Intel Core i3-3220 v. Intel Core i3-3225
As interesting as the third generation of Intel Core integrated processor graphics (IPG) were when they arrived in April, as home theater PC (HTPC) enthusiasts it was disappointing that the more applicable two core/four thread models were not available. We gleaned what we could about the minor processing improvements and major changes to the graphic processing unit (GPU) from the Core i7-3770K / Core i7-3770S, but as those were overkill for this space there are still many unanswered questions around how the six execution unit (EU) HD 2500 compares to sixteen EU HD 4000 and, perhaps more importantly, how 22nm Ivy Bridge (IVB) CPUs compare against the previous generation of Sandy Bridge (SNB) IPG with similar power requirements. To achieve these goals two 3.3 GHz, 55W Core i3s were tested; with only the GPU separating them – at least on the specifications sheet – let’s dig into the Intel Core i3-3220 and Intel Core i3-3225 and find out which is the better option for your next HTPC.
It was not surprising that visually there is no way to tell the two 55W IVBs apart. The same could not be said for the heat sink and fans (HSF) that came with the IPGs though, with the Intel Core i3-3225’s bent fin design offering more surface area compared to the straight fin design of the other CPU; although both lacked the copper core found on Intel retail i5/i7 coolers. They also differed in operation, with the Intel Core i3-3220’s buzzing loudly on startup before matching the inaudible noise level of the other HSF – even under load. So where I usually recommend replacing the stock HSF in an HTPC build these are worth trying before swapping in a 3rd party device.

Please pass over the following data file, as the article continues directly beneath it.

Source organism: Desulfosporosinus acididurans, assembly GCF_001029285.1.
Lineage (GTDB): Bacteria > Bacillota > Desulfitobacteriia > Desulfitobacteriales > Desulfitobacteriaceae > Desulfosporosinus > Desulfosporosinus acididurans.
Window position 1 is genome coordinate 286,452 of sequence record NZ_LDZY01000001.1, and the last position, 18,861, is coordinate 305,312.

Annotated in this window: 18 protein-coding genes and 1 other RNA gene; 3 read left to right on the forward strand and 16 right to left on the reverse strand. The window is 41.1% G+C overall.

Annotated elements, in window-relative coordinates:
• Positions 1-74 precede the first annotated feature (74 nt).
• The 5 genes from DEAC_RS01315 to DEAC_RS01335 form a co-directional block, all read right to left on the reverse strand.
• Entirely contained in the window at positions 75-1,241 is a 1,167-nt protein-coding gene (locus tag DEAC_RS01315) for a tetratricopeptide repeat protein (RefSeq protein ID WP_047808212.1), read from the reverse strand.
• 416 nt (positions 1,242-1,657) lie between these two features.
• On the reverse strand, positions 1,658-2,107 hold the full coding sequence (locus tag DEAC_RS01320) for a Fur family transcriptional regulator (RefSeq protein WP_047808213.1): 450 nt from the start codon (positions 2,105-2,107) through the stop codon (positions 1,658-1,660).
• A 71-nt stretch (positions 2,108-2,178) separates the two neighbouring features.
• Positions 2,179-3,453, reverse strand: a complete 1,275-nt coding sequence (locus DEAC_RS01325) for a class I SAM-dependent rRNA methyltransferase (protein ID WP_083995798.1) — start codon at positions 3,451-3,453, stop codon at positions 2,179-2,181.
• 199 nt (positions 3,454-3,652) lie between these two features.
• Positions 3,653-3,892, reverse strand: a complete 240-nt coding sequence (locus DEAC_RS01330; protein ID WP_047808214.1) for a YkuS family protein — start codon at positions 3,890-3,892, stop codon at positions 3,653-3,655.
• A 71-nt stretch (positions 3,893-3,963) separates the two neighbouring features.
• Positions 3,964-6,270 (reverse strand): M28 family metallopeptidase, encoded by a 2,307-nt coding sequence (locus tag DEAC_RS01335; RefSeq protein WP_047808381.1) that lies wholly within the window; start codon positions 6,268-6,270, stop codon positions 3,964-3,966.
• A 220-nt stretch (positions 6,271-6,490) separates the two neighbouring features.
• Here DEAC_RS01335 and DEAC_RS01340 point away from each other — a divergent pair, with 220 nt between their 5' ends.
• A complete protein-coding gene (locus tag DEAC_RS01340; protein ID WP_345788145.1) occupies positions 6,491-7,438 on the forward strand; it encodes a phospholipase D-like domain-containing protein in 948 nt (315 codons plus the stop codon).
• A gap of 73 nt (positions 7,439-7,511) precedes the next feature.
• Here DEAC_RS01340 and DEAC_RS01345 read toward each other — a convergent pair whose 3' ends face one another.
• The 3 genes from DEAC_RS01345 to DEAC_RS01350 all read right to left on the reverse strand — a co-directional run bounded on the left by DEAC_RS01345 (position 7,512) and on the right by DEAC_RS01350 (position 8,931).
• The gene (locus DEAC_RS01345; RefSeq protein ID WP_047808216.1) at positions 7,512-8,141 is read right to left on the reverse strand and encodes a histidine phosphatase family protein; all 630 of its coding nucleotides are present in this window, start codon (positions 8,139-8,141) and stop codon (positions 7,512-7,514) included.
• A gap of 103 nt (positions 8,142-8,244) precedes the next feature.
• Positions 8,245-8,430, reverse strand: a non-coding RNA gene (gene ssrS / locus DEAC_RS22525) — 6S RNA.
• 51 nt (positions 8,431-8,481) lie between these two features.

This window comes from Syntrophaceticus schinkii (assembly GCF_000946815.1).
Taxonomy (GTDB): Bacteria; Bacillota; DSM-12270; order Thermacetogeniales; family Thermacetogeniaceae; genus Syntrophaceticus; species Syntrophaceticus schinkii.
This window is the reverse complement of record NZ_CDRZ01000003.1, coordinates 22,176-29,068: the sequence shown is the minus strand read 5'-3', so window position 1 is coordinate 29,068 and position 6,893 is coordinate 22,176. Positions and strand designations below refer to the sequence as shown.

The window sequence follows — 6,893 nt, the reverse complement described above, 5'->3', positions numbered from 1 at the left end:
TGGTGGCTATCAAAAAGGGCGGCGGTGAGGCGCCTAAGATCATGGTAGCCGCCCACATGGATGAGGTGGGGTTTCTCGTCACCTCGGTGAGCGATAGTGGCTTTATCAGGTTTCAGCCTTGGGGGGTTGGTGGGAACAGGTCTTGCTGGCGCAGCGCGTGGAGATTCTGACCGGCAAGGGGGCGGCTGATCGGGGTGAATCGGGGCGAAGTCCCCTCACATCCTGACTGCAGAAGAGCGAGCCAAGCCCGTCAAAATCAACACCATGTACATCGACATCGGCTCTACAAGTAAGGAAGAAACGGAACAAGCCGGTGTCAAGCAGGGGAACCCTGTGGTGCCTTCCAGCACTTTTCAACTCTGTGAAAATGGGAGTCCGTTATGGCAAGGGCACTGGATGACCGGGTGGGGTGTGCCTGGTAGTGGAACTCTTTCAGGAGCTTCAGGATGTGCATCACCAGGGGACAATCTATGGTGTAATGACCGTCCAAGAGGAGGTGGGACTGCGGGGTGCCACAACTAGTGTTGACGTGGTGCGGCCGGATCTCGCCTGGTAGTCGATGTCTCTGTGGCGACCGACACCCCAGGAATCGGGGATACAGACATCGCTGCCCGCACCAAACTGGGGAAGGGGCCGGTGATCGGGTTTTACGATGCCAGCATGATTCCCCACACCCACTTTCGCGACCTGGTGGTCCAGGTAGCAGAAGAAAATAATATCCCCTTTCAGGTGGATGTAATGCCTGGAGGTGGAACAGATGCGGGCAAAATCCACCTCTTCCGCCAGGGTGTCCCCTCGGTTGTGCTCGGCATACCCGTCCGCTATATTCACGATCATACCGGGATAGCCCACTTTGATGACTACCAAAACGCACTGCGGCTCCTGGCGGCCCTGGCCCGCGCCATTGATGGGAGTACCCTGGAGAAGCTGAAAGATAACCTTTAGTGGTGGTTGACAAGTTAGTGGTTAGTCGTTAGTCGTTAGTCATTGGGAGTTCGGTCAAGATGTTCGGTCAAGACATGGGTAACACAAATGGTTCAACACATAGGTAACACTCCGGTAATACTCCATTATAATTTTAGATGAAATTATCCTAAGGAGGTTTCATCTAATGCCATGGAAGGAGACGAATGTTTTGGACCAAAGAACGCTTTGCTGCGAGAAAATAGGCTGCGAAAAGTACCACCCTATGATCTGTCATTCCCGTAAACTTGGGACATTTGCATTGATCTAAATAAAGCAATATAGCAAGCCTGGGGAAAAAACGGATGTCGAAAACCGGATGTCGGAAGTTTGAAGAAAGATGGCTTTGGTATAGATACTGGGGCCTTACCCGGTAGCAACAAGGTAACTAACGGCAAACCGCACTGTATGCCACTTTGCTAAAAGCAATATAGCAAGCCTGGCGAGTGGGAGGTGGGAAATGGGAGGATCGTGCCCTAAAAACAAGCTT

|Intel Core i3-3220 (3.3GHz) / Intel Core i3-3225 (3.3GHz)
|Intel i3 Retail
|Kingston Hyper-X LoVo 16GB (2x8GB) – DDR3L 1600MHz CL9 (KHX16LC9K2/16X)
|OCZ Agility 3 60GB SSD
|Power Supply Unit:
|Antec BASIQ POWER 430W 80+
|Windows 7 Ultimate 64-bit
|HD 2500 (6 EU)
|HD 4000 (16 EU)
|650MHz – 1.05GHz
|650MHz – 1.05GHz
Where there is no visible difference between the two, the Intel Core i3-3225’s last digit indicates that it boasts a GPU with 2.67x the processing capability of its HD 2500 endowed sibling. Otherwise nothing else divides the two CPUs on paper–including the lack of some business-centric features like TXT, VT-d & AES-NI.
Given the similarity, the Windows Experience Index (WEI) scores only reinforced the difference. Interestingly though, when digging a bit deeper a more complex relationship came to the surface.
Because of its lightly threaded design Comskip (a program used to detect commercials in TV recordings) is not as good at stressing a multi-core system as ShowAnalyzer, but as that program is no longer under active development it felt like the right time to move on here, just as most enthusiasts have with their HTPC. A couple interesting artifacts emerge from this test: the first is that although clocked identically, the i3-3225 demonstrated a slight advantage in speed (lower is better) and second both of the 3.3GHz 3rd Generation Core i3s were slightly quicker than the two core/four thread 2.7-3.5GHz SNB Core i5-2390T.
Handbrake, a popular transcoding application, supports multi-threading very well so it is easy to note the clear advantage as core count increases on Intel CPUs, but even with twice the physical cores our aging AMD A8-3800 is slower than the pair of i3s. Interestingly the i3-3225 also enjoys a slight advantage against the i3-3220 in this test as well, and with more a more heavily threaded workload the i5-2390T is not able to Turbo Boost as frequently so it runs closer to the base frequency widening the gap in performance.